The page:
Oswald LeWinter


Portuguese Flies

"All Portuguese dogs are crazy,"
Says Luisa, my neighbor. Her runt,
Black, brown and white spotted,
One-fourth Terrier, one-eighth Spaniel
And assorted fractions of other breeds
That roam the streets of Lisbon after
Dark, sniffing at bitches whose tails,
Stiff as a finger probing the sky, signal
Mating fever, is called Cao, which
Is dog in Portuguese; simple and
Undistinguished as his whelping
In some cellar among stone washtubs.

Cao chases flies. Thinking he's a crocodile,
He snaps at them, but never manages
To bag one, which is not surprising.
Sometimes, in the cool rose dusk
Of Alcantara, my borough, I stroll
Into the pocket park on Alto Santo
Amaro, near my old house and find
A bench. Cao is usually there, running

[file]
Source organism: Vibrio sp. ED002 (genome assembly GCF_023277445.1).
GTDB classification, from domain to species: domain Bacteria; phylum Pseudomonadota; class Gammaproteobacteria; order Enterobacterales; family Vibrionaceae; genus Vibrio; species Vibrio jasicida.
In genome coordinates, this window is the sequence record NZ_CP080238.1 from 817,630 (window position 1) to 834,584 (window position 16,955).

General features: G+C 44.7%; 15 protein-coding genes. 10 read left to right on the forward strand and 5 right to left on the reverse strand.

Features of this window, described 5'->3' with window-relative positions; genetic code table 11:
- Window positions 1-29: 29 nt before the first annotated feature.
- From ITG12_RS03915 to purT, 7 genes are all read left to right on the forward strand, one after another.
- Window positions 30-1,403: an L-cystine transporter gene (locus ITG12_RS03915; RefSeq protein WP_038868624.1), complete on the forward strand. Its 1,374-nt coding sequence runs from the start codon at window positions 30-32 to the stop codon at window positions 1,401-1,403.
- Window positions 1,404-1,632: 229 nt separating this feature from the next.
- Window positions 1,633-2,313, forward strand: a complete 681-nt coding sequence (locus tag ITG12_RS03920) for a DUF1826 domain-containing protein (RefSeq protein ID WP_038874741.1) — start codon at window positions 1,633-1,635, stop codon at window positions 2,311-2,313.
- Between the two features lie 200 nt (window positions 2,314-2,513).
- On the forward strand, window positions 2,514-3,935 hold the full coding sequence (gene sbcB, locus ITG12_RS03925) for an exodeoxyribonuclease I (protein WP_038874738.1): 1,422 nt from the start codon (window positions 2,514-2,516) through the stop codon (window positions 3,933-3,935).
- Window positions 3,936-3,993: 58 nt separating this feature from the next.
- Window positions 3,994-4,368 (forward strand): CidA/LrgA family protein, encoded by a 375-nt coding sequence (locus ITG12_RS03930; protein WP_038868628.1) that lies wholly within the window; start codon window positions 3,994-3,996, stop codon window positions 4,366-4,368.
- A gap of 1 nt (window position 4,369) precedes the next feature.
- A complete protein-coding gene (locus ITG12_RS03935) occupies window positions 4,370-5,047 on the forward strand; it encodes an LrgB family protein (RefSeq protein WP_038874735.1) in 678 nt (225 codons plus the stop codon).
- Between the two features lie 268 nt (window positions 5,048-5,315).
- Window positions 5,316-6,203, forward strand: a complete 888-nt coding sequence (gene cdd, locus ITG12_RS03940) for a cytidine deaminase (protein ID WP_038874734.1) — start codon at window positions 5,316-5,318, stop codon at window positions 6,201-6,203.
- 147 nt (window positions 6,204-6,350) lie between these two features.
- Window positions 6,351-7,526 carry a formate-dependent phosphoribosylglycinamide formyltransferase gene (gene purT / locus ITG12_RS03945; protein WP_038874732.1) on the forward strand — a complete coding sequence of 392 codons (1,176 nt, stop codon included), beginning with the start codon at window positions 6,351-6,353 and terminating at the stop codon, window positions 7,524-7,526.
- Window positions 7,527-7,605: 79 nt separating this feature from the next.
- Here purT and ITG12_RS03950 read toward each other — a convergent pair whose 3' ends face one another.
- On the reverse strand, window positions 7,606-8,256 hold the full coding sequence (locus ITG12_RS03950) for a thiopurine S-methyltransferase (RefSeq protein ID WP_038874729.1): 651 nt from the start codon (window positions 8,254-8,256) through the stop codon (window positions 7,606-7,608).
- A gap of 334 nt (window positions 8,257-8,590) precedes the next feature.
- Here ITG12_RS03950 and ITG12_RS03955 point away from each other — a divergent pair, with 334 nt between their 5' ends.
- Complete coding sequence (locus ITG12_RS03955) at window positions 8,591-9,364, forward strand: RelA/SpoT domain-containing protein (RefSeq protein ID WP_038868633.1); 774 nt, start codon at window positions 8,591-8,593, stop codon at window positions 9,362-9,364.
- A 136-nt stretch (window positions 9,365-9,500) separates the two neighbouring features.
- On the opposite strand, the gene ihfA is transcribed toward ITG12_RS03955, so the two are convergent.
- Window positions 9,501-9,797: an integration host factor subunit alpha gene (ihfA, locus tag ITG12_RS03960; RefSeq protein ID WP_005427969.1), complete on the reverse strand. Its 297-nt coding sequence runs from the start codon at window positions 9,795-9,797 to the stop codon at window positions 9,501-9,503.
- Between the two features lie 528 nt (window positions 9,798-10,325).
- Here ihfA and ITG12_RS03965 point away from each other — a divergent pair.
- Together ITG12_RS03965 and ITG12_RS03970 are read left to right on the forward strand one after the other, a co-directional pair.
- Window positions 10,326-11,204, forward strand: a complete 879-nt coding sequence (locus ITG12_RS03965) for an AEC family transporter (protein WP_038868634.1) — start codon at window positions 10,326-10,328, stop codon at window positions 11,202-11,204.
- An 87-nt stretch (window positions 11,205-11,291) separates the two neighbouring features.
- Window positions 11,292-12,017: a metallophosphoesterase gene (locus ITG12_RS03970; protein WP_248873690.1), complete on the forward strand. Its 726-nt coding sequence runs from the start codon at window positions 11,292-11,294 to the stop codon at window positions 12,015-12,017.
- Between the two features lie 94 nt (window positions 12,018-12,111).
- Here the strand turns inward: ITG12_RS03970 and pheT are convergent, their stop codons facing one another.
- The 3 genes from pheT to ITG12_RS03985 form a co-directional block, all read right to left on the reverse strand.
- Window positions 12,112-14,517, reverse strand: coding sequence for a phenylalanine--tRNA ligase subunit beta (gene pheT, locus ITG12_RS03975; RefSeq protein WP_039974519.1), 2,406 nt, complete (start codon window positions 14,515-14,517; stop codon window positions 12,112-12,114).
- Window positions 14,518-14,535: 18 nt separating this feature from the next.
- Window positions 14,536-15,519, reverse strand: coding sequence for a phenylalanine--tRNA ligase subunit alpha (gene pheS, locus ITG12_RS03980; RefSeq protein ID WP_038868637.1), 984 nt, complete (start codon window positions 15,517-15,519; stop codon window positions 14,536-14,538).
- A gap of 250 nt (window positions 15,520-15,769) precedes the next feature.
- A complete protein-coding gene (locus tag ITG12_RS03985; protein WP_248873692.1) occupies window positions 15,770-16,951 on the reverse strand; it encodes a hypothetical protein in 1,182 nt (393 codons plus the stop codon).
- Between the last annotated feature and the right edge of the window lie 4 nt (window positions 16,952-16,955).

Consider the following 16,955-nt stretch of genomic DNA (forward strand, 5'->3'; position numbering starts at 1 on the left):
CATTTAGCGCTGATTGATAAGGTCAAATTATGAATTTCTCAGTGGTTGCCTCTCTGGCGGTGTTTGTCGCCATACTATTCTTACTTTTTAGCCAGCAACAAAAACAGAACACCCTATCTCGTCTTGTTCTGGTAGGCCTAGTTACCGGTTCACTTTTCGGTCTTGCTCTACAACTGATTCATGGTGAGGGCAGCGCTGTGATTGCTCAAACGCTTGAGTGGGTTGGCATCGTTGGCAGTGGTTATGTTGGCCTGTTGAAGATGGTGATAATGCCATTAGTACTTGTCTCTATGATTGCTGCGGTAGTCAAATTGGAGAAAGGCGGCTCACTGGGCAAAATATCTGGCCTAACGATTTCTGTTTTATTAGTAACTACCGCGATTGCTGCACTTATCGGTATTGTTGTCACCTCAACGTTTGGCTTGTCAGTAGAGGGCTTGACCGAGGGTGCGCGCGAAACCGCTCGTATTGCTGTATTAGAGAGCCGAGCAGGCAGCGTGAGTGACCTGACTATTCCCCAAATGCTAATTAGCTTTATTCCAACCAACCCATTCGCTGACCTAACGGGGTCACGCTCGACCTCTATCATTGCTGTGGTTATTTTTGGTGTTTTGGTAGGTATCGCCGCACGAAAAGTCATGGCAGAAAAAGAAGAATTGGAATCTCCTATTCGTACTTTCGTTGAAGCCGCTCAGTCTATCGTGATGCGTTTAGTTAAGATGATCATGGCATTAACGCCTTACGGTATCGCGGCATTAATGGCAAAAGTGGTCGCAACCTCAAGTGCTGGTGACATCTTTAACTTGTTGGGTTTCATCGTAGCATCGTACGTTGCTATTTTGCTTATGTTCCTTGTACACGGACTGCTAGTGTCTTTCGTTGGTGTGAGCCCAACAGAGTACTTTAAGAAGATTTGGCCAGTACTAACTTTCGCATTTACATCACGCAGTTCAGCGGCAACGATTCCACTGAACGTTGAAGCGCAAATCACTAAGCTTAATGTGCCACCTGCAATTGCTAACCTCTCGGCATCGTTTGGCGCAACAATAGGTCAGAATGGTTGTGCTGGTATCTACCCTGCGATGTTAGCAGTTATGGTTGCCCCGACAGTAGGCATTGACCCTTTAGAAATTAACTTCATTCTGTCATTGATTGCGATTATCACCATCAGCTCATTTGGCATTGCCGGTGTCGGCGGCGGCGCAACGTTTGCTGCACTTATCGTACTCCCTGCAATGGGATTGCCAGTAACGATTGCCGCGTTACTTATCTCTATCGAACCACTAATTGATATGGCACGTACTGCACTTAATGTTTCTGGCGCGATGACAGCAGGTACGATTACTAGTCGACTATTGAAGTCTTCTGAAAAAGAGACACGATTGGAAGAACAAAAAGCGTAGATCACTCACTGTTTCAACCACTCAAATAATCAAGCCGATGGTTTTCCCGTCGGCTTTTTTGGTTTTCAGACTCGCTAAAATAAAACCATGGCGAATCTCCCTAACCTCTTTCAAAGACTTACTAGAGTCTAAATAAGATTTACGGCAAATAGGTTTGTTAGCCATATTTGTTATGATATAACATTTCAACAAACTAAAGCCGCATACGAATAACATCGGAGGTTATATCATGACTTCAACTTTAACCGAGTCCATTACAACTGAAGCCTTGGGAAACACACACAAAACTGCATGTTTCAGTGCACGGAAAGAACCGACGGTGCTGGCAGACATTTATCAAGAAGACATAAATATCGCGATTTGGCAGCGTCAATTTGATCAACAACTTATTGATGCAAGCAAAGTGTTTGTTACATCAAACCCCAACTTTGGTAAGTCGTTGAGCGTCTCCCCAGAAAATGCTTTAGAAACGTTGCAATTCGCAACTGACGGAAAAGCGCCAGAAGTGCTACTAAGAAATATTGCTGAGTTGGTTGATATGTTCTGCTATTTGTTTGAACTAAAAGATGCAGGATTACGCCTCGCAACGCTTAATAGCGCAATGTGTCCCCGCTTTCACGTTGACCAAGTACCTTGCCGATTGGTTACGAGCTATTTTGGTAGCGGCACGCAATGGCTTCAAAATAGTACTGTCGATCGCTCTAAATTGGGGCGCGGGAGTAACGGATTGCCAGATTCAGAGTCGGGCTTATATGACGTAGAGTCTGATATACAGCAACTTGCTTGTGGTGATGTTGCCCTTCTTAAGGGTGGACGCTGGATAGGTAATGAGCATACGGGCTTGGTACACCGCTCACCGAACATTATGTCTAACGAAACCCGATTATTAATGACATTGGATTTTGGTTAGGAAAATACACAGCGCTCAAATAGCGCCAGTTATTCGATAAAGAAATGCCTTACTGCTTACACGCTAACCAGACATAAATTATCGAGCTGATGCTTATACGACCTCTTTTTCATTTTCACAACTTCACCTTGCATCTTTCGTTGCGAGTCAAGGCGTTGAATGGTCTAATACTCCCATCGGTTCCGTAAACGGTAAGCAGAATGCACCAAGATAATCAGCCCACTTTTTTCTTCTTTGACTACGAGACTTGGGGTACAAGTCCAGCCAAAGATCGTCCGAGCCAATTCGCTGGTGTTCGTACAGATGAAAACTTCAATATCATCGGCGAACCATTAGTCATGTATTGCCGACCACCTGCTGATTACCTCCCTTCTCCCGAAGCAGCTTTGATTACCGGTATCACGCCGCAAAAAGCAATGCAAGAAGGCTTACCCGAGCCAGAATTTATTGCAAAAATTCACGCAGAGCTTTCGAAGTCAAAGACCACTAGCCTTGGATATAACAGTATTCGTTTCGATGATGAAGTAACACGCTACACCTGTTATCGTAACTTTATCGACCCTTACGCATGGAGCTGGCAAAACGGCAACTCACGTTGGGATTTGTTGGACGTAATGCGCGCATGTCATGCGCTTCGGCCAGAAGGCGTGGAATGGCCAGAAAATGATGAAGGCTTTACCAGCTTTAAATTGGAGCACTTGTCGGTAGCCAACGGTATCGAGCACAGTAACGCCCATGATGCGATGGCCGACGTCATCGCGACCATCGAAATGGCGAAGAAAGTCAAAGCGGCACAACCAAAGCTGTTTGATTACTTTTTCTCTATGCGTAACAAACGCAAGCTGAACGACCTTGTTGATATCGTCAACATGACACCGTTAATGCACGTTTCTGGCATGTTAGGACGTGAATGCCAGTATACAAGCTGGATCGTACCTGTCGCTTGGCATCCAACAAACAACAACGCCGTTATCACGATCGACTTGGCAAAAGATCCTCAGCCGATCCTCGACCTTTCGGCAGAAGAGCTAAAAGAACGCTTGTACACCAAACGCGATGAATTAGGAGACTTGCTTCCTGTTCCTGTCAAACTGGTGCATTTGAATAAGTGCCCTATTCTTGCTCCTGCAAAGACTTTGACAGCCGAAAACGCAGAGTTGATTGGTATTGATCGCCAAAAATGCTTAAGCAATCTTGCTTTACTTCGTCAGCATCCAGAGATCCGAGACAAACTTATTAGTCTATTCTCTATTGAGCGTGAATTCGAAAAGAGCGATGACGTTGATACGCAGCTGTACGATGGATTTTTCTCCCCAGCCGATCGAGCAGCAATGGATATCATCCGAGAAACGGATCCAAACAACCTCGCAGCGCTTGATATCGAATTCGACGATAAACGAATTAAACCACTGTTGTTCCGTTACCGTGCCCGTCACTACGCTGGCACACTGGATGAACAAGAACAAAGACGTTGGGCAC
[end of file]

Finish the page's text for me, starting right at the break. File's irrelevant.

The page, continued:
Like a halfback, broken field style,
Trying to maul flies that keep evading.
It's easy for them. Portuguese flies are
Small, like fruit flies elsewhere.

Portugal itself is small. It fits easily
Into the trouser pocket of a Texan, or so
A clerk at the American Embassy said,
The day I came. He was from Amarillo.
Luisa, her husband, or her son Paulo
Are usually in the park. Cao barks
In shrill bursts, more like yelping than
Like threats. The flies stay high enough
To entice, but also to escape, his teeth.
But Cao never tires of the chase. It is
His mutt nature he obeys doing it. Just
As the flies express theirs by escaping.

Oswald LeWinter is a 72 year old American poet living in Lisbon. After a thirty-year-plus hiatus, he is again sending his work to journals. In the sixties and earlier, his work appeared in Shenandoah, Sewanee, Contact, New Mexico Quarterly, Epoch, Hudson Review, Paris Review, Chelsea, the Literary Review, Prairie Schooner, Beloit Poetry Journal, Argonaut and elsewhere.

[Tarpaulin Sky can neither confirm nor deny this information, as LeWinter is the original 'international man of mystery.' Click HERE or GOOGLE for details.]